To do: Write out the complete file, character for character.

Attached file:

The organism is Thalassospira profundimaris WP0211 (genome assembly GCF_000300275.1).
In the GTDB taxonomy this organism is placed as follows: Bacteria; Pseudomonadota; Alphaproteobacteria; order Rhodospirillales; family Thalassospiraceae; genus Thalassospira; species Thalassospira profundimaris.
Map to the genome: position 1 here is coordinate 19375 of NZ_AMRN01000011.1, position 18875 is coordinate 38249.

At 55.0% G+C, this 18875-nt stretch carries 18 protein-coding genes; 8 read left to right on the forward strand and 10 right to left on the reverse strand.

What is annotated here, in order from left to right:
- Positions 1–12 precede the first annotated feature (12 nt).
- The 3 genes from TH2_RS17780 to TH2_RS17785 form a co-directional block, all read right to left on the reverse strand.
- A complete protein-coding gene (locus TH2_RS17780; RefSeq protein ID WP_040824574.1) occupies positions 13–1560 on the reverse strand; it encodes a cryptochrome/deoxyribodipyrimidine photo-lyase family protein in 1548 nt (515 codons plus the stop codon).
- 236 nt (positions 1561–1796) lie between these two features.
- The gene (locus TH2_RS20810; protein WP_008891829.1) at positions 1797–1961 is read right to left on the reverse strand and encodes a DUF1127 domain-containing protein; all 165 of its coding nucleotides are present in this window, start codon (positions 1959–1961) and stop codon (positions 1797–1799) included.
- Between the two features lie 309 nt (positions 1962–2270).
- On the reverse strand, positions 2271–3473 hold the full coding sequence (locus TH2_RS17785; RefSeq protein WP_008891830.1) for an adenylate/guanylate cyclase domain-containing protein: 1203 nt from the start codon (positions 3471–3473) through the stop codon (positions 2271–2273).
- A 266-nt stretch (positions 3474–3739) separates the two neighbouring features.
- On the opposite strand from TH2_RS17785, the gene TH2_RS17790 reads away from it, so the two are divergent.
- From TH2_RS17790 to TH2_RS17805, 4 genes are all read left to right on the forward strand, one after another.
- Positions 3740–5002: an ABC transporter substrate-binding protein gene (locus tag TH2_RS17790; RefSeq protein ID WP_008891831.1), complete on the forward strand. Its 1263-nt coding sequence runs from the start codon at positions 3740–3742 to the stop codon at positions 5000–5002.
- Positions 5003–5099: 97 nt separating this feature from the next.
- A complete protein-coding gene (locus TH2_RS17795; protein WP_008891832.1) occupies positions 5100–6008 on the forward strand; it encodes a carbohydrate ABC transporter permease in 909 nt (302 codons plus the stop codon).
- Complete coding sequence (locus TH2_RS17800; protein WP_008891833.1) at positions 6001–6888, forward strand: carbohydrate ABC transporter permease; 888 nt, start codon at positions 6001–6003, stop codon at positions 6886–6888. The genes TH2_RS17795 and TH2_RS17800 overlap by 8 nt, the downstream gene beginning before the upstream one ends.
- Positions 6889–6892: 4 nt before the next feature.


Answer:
The organism is Thalassospira profundimaris WP0211 (genome assembly GCF_000300275.1).
In the GTDB taxonomy this organism is placed as follows: Bacteria; Pseudomonadota; Alphaproteobacteria; order Rhodospirillales; family Thalassospiraceae; genus Thalassospira; species Thalassospira profundimaris.
Map to the genome: position 1 here is coordinate 19375 of NZ_AMRN01000011.1, position 18875 is coordinate 38249.

At 55.0% G+C, this 18875-nt stretch carries 18 protein-coding genes; 8 read left to right on the forward strand and 10 right to left on the reverse strand.

What is annotated here, in order from left to right:
- Positions 1–12 precede the first annotated feature (12 nt).
- The 3 genes from TH2_RS17780 to TH2_RS17785 form a co-directional block, all read right to left on the reverse strand.
- A complete protein-coding gene (locus TH2_RS17780; RefSeq protein ID WP_040824574.1) occupies positions 13–1560 on the reverse strand; it encodes a cryptochrome/deoxyribodipyrimidine photo-lyase family protein in 1548 nt (515 codons plus the stop codon).
- 236 nt (positions 1561–1796) lie between these two features.
- The gene (locus TH2_RS20810; protein WP_008891829.1) at positions 1797–1961 is read right to left on the reverse strand and encodes a DUF1127 domain-containing protein; all 165 of its coding nucleotides are present in this window, start codon (positions 1959–1961) and stop codon (positions 1797–1799) included.
- Between the two features lie 309 nt (positions 1962–2270).
- On the reverse strand, positions 2271–3473 hold the full coding sequence (locus TH2_RS17785; RefSeq protein WP_008891830.1) for an adenylate/guanylate cyclase domain-containing protein: 1203 nt from the start codon (positions 3471–3473) through the stop codon (positions 2271–2273).
- A 266-nt stretch (positions 3474–3739) separates the two neighbouring features.
- On the opposite strand from TH2_RS17785, the gene TH2_RS17790 reads away from it, so the two are divergent.
- From TH2_RS17790 to TH2_RS17805, 4 genes are all read left to right on the forward strand, one after another.
- Positions 3740–5002: an ABC transporter substrate-binding protein gene (locus tag TH2_RS17790; RefSeq protein ID WP_008891831.1), complete on the forward strand. Its 1263-nt coding sequence runs from the start codon at positions 3740–3742 to the stop codon at positions 5000–5002.
- Positions 5003–5099: 97 nt separating this feature from the next.
- A complete protein-coding gene (locus TH2_RS17795; protein WP_008891832.1) occupies positions 5100–6008 on the forward strand; it encodes a carbohydrate ABC transporter permease in 909 nt (302 codons plus the stop codon).
- Complete coding sequence (locus TH2_RS17800; protein WP_008891833.1) at positions 6001–6888, forward strand: carbohydrate ABC transporter permease; 888 nt, start codon at positions 6001–6003, stop codon at positions 6886–6888. The genes TH2_RS17795 and TH2_RS17800 overlap by 8 nt, the downstream gene beginning before the upstream one ends.
- Positions 6889–6892: 4 nt before the next feature.